May 30, 2011
These cracking catalysts give ethylene and propylene equally. Catalytically cracking hydrocarbon feedstocks to give light olefins has long been a goal of industry. The conventional process for manufacturing the two largest-volume petrochemical building blocks, ethylene and propylene, is noncatalytic steam cracking of natural gas liquids, naphtha, or gas oil.
Historically, the goal of steam cracking was to maximize the yield of ethylene; propylene was always considered a byproduct. For example, naphtha steam cracking typically gives an ethylene/propylene ratio of 2:1. Over the last few years, however, propylene demand has been strong, and its price is often higher than ethylene. Consequently, techniques to increase propylene yield from steam crackers are now of keen interest.
J.-s. Choi and colleagues disclose a family of catalysts that produce ethylene and propylene in almost equal amounts in good yield. The catalysts have excellent thermal stability and can be regenerated by burning off coke deposits. The catalysts consist of chromium, zirconium, and in some cases phosphorus oxides; some of the catalysts also contain cesium or titanium. Seemingly, the best results were obtained from catalyst composition CrZr4Ce4P11.13Ox.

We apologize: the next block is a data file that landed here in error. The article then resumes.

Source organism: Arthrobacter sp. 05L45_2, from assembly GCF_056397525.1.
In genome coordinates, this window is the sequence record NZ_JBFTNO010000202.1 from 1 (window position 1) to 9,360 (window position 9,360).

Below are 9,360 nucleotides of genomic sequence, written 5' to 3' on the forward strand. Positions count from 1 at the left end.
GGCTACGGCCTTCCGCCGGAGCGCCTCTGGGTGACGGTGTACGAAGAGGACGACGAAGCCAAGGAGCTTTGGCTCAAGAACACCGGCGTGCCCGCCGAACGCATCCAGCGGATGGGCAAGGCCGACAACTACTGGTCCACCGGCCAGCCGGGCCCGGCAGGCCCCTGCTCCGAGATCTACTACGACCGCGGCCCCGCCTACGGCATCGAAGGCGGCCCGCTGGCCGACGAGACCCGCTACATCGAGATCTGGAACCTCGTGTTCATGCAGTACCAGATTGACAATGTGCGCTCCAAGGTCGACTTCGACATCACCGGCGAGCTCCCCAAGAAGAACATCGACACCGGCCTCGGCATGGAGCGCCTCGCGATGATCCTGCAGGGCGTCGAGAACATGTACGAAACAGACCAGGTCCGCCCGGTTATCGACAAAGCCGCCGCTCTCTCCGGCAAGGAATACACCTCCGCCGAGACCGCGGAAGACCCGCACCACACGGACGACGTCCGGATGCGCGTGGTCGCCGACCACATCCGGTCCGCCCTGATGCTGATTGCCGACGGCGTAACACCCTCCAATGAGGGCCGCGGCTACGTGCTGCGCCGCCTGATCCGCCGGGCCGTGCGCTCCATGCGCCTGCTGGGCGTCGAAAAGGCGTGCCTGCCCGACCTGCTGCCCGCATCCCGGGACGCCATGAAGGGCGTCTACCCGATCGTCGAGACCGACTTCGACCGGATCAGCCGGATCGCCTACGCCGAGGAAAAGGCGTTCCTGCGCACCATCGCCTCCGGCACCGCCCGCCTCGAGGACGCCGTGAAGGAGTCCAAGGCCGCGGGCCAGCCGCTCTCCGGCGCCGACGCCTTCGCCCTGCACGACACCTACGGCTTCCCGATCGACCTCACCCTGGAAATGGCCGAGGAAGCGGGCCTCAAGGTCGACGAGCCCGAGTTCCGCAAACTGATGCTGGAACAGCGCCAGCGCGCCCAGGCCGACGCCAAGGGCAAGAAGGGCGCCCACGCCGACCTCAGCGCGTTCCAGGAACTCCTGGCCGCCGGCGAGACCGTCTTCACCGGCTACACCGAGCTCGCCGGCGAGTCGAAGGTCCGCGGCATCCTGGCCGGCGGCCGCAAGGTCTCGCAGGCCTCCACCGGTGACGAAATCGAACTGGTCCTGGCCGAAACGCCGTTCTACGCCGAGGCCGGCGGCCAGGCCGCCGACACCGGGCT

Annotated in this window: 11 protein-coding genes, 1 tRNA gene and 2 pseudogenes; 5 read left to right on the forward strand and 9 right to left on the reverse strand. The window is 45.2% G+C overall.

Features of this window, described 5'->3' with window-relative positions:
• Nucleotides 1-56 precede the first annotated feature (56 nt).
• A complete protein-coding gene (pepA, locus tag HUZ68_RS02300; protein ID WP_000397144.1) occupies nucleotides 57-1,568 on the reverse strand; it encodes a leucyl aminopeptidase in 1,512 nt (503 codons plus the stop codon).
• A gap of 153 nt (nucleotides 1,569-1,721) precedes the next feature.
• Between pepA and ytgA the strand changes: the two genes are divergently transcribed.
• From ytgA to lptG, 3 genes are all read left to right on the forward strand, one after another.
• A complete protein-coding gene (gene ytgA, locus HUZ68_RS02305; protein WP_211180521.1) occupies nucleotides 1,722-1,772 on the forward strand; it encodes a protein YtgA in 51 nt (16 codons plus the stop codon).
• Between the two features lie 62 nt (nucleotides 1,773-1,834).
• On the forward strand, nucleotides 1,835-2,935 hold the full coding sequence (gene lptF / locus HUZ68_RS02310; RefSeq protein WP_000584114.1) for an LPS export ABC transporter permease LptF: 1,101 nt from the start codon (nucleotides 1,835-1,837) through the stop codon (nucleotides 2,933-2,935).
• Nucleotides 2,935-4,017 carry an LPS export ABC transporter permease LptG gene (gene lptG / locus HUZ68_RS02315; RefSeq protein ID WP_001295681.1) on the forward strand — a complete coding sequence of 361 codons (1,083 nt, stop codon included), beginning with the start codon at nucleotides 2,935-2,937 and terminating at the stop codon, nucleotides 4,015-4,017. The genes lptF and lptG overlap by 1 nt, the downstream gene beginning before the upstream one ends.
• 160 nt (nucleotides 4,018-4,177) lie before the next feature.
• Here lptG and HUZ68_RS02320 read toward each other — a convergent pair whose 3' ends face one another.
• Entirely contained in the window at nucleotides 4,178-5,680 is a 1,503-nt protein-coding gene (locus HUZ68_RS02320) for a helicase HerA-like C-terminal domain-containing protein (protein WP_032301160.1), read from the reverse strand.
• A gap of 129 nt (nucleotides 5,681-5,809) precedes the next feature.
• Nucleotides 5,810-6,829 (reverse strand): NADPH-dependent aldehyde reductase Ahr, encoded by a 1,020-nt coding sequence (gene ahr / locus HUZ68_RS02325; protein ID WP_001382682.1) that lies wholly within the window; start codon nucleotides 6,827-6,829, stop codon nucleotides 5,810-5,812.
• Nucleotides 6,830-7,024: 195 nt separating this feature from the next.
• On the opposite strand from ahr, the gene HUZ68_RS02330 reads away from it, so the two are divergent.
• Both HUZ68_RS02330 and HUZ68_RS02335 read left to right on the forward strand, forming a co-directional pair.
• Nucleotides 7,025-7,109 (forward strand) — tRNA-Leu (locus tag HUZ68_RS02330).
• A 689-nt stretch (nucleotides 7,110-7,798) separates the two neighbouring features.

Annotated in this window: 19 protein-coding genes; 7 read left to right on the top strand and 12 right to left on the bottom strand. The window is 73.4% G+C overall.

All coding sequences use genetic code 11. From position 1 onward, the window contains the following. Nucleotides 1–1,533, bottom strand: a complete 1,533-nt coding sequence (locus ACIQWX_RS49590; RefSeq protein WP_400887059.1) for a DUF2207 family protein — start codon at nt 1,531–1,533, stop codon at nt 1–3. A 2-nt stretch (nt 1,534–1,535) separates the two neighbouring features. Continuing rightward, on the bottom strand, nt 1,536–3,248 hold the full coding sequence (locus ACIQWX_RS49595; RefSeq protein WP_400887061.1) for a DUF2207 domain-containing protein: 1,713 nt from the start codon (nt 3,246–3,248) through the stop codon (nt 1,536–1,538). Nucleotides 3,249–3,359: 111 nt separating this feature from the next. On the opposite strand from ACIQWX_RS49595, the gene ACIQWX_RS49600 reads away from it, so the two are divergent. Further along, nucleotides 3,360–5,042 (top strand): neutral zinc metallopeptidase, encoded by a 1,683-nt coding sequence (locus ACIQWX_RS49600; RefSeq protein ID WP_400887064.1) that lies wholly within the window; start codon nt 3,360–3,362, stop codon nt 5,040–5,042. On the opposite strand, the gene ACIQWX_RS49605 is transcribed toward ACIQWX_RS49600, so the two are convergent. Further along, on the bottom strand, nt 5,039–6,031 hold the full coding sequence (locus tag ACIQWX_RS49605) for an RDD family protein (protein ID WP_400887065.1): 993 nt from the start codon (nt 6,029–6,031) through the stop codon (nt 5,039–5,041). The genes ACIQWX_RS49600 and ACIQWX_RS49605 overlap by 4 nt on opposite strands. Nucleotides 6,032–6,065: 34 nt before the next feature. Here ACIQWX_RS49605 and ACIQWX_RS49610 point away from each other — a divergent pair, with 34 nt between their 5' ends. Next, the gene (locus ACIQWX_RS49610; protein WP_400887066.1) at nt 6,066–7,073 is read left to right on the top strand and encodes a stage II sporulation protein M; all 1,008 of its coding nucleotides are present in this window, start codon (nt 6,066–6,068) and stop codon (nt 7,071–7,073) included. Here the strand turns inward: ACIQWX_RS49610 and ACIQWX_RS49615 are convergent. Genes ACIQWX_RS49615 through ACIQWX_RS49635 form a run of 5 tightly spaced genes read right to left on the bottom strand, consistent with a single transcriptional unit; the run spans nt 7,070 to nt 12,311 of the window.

To test the catalysts, a quartz reactor tube (¼” outside diam) is filled with catalyst to a height of 5 cm. The hexane feedstock is pumped into a vaporizer at a rate of 2.75 mL/h. Water is pumped into a separate vaporizer at 0.92 mL/h. The vaporizer temperatures are maintained at 400 and 500 °C, respectively. The two gases are mixed well and fed to the reactor tube at 800 °C. Hexane conversion is 83.09%, the ethylene/propylene ratio is 1.1:1, and the combined yield of ethylene and propylene is 45.67%.
A key challenge to commercializing this type of catalytic process is demonstrating sufficiently long-lasting catalytic activity and life. The inventors state that the catalysts can be reused after burning the coke off the catalyst, but they supply no data. (LG Chem [Seoul]. US Patent 7,935,654; May 3, 2011; Jeffrey S. Plotkin)